So what do we do when our wishes and their wishes collide? To clarify this model let us look at some examples which parents and children might encounter. Let us say that a family is considering a move from a small town to a farm. The father grew up on a farm and wants to return to his rural roots. An eight-year-old girl learns of the move when she overhears a conversation her parents are having when she is supposed to be sleeping. The family moves over the summer and the little girl begins the third grade at a new school in the fall. She has to meet new friends and new teachers and she cries every day on the bus on the way to school.
In another family, considering a move to a large urban area, the father tells the older children of the possible move in a family meeting. The nine-year-old boy gives a cheer and the six-year-old girl bursts into tears. The father realizes that he has erred by not allowing the children to have input before making the final decision. He tells the little girl that she can have a chance to think it over before they decide. He discusses the idea with her over the next few days and she starts to be more positive about the idea. Realistically both of the families will move but the reactions of the children will be quite different based on two very different approaches. The first method does not acknowledge the children as having feelings or opinions while the second takes into account the impassioned reaction of a six-year-old girl.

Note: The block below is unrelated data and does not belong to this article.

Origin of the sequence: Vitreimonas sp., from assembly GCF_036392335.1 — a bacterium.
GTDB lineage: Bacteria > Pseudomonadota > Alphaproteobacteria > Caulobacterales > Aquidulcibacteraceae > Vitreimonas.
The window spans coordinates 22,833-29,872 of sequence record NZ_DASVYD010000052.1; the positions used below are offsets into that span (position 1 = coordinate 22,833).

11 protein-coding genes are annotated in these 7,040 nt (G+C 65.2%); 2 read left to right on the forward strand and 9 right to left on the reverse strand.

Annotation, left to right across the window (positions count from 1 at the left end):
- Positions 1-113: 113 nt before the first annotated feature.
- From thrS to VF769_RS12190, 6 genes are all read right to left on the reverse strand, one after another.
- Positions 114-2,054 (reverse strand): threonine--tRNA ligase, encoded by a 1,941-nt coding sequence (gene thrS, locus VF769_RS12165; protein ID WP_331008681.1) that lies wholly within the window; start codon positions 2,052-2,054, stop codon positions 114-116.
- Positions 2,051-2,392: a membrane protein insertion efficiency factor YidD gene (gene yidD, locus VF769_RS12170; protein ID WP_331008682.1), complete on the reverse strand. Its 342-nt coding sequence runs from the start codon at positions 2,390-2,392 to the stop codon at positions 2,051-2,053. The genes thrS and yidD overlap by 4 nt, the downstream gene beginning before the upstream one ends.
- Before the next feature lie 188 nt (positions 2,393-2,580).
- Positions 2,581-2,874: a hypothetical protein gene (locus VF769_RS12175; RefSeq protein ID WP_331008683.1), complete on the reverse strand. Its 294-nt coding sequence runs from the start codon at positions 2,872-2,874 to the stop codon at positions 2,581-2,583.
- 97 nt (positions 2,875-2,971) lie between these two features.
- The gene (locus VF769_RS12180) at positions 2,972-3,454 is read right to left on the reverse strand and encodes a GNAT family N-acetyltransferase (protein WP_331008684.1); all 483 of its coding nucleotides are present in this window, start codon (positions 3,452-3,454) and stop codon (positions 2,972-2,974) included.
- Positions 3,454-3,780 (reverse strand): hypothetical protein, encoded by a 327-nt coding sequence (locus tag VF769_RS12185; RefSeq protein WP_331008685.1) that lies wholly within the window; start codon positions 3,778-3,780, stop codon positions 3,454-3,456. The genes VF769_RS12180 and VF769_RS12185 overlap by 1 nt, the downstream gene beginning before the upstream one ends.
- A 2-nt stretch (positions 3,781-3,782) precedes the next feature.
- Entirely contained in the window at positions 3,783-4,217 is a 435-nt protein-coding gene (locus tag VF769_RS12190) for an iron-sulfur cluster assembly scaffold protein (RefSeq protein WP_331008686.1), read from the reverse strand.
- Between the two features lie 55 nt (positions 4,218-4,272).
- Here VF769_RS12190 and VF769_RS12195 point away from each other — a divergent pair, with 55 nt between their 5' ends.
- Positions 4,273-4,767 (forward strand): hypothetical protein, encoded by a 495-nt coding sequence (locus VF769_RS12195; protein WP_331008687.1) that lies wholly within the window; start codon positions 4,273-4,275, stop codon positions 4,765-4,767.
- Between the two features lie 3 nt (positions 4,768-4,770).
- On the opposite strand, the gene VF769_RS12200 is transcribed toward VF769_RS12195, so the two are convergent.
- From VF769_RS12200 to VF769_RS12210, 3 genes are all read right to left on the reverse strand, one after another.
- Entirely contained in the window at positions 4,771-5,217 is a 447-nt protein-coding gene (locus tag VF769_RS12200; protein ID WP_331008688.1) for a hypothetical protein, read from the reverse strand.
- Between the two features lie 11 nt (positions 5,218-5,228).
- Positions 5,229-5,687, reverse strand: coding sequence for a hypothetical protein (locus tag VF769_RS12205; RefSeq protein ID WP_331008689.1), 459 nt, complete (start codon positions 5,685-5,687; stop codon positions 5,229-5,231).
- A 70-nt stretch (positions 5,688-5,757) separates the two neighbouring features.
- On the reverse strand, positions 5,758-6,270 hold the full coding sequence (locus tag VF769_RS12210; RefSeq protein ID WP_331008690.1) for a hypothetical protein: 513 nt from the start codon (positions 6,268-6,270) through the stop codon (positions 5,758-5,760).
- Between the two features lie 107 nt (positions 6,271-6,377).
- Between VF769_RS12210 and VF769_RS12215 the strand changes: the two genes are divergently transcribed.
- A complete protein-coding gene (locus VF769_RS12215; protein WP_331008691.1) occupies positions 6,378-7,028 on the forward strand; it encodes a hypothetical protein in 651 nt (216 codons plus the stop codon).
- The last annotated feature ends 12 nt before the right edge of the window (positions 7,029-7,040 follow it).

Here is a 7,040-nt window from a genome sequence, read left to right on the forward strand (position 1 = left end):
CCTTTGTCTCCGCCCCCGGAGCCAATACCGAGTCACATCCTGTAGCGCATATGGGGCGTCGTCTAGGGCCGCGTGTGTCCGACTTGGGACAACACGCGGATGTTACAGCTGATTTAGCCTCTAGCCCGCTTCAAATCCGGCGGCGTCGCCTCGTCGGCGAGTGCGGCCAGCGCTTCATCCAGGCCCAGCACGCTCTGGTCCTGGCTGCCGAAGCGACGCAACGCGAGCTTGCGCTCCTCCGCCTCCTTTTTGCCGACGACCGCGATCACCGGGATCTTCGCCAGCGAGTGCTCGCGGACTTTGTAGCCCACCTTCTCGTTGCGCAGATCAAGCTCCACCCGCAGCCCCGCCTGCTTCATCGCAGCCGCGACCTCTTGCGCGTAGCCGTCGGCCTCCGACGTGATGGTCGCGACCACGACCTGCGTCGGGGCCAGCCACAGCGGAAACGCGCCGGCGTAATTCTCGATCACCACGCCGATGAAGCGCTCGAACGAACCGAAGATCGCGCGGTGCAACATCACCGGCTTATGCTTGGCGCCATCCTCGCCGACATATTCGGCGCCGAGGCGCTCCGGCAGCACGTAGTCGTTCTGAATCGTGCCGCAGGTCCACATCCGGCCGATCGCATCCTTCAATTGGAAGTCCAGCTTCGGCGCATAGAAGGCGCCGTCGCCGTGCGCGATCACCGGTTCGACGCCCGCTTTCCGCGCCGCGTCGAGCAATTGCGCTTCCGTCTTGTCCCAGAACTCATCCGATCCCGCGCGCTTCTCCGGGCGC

We found that this model—one in which every person has a voice–does much to prevent conflict and rebellion. It requires four elements that we have named Commitment, Connection, Balance and Belief and they are described in detail in our book Family Entanglement. I want to define them briefly here and apply them to the two parenting situations that I have described. First I will talk about commitment. It is the fulcrum of the see saw, the element around which everything revolves. It is our promise to our children that they will never face the deepest of all human anxieties—parental abandonment. It is the collective human dread that has no equal. It is the astronaut, whose tether to the mother ship is cut, sending him hurtling out into endless space, loneliness, and nonexistence.
From the information I have, I think that commitment was present in both of the family situations I have described. That is, both sets of parents were engaged with the children until they were grown. They provided physical and financial support. We have found though that while commitment is essential it is not enough.